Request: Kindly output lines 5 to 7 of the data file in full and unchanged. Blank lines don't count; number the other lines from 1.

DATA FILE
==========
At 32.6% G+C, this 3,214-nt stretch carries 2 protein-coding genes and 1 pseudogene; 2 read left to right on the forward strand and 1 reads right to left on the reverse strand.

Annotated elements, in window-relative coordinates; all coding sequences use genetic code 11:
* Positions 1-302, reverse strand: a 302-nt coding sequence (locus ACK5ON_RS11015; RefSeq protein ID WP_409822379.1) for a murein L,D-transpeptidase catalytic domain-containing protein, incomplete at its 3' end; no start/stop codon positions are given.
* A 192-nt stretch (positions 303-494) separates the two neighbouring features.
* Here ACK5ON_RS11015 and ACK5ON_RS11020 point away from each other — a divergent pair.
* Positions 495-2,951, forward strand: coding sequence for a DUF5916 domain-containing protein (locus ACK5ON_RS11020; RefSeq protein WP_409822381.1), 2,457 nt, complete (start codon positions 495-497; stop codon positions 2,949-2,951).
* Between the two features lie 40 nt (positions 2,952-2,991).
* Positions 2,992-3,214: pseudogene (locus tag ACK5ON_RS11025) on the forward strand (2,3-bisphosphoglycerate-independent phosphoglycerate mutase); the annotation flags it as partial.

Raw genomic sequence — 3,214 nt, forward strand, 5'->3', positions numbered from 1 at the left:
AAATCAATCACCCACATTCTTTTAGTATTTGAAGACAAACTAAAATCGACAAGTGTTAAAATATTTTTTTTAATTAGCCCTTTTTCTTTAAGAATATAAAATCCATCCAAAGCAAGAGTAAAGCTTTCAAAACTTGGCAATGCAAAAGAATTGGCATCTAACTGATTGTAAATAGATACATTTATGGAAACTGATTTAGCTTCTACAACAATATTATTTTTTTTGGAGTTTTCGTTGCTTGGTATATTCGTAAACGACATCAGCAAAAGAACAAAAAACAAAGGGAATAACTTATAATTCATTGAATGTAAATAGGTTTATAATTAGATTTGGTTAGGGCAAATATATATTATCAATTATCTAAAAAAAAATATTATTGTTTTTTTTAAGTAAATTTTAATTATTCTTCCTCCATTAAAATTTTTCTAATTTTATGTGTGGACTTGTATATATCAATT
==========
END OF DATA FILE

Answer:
* Here ACK5ON_RS11015 and ACK5ON_RS11020 point away from each other — a divergent pair.
* Positions 495-2,951, forward strand: coding sequence for a DUF5916 domain-containing protein (locus ACK5ON_RS11020; RefSeq protein WP_409822381.1), 2,457 nt, complete (start codon positions 495-497; stop codon positions 2,949-2,951).
* Between the two features lie 40 nt (positions 2,952-2,991).